What’s The Solution to London’s Housing Crisis?

Illustration and Painting

The housing crisis in this country is one of the biggest political issues and has been for some time. There has been plenty of blame directed at the property industry but I doubt that this is the cause of the problem.

A recent study by Savills’ research team highlighted that private renters across the UK are now paying in excess of £54 billion with approximately 50% being under the age of 35. This problem has been most extreme in London where a limited supply of housing has prevented younger buyers from getting on the property ladder.

The Government recently proposed an additional £2 billion for additional 25,000 affordable homes over the next 5 years, however many fear this is not enough to solve the problem. The Mayor of London however has stated that in excess of 50,000 homes need to be built a year, with 50% being affordable housing.

As the demand for housing has continued to increase, the price of development land has also risen dramatically. When demands for affordable housing increases, developers often struggle to make a profit. This often threatens the viability of a scheme, no matter the size of the project. The result of this could be that over the next few years the amount of development decreases.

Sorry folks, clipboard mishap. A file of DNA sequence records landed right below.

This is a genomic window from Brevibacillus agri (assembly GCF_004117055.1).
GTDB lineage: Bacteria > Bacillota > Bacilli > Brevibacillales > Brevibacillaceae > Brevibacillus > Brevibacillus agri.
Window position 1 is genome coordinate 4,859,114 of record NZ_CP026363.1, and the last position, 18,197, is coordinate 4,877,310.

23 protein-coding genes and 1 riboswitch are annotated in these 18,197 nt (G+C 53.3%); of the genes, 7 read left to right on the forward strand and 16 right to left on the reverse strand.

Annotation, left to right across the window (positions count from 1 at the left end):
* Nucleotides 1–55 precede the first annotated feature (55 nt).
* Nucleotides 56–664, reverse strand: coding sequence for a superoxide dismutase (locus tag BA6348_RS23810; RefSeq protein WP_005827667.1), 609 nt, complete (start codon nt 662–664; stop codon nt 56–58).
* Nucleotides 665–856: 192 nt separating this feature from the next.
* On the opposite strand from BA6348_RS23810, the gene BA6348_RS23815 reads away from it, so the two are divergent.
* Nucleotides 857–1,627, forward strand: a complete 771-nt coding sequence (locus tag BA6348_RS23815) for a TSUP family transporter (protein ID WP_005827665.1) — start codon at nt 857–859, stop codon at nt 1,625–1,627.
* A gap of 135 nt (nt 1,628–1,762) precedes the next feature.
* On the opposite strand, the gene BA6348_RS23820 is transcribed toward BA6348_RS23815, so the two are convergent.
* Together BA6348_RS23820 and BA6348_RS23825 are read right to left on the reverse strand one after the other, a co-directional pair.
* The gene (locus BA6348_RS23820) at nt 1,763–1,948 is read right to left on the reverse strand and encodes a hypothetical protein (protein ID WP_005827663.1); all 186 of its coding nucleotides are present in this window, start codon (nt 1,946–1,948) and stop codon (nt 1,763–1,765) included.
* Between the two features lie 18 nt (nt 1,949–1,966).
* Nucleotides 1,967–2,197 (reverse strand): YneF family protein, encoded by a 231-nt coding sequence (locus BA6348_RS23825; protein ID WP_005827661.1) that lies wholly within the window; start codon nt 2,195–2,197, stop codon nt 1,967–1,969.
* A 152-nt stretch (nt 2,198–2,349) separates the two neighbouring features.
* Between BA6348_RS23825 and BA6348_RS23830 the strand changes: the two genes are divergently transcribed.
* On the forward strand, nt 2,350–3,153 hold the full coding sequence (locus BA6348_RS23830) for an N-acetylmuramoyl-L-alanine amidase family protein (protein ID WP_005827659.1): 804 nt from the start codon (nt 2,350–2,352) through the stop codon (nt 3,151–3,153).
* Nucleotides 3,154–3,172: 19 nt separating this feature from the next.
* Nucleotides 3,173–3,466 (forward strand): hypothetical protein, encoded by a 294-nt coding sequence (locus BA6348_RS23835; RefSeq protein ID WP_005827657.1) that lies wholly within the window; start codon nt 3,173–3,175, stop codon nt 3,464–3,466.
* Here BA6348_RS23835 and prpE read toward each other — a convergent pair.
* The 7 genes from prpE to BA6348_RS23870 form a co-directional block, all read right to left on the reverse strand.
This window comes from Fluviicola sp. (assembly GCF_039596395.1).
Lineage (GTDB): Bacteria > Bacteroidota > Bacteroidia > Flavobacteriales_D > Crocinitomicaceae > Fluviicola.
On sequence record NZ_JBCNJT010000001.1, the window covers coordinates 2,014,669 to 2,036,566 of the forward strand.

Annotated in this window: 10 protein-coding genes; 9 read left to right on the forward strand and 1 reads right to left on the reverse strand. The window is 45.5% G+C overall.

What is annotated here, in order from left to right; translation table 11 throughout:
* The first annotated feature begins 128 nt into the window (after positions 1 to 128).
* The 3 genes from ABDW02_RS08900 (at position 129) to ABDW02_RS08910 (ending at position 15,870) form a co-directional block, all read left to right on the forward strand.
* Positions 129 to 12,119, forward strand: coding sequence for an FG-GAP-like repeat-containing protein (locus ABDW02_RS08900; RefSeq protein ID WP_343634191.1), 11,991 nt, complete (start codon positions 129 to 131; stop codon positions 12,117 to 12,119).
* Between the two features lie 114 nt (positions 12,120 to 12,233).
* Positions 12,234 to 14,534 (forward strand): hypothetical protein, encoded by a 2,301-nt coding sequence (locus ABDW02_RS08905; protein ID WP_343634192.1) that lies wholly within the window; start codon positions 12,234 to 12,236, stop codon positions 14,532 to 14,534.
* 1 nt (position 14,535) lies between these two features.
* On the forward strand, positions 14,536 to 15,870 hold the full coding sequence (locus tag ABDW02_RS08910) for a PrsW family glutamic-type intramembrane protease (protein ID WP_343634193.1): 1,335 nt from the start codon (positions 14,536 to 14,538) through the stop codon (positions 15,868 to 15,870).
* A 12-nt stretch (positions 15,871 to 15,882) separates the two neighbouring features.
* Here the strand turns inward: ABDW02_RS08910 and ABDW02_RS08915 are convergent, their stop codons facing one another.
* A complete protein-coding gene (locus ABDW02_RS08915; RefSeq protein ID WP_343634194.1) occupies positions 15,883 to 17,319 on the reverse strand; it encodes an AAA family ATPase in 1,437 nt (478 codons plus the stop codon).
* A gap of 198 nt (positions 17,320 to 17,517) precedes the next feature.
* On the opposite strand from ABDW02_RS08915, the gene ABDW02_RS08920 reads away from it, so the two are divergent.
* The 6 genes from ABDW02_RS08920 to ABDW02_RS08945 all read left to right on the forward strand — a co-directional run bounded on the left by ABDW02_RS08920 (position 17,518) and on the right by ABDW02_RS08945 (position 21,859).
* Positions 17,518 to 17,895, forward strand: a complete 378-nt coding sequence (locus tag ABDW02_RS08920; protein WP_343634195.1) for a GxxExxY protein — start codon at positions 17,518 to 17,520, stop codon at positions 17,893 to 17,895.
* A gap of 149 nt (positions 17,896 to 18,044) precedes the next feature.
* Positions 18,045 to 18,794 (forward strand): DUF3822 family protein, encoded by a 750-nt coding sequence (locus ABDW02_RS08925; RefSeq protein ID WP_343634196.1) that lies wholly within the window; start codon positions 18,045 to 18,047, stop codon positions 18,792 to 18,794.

So what is the solution, and how do we get more homes being built and reboot the market?

The first thing that could be done is replace Stamp Duty by an alternative form of tax, which many surveyors and estate agents in London have been calling for. Although it will not directly result in more homes being built it is likely to re-ignite the housing market and give people more flexibility to move, rather than being trapped in a home that is too small or in a lesser location.

Many people feel that it is time to completely update and reform Planning Policy. If we account for the speed at which London’s population is growing should the stringent Green Belt regulations be reconsidered? This is an unpopular view by many, especially for those living there, but one has to remember how little space remains in Central London for the development of affordable housing.

Currently planning applications can be both time consuming and an expensive process. Negotiation can take a long time and often results in projects falling through. If a complete overhaul of planning policy was introduced this could not only speed up the process developments but also be more finely tuned to provide the additional infrastructure and affordable housing, which has become necessary.

On 22nd November the autumn budget will be announced by the Chancellor. Could this be the time we start to see a genuine solution to boost the housing market and finding a way of solving the ‘Housing Crisis’?….

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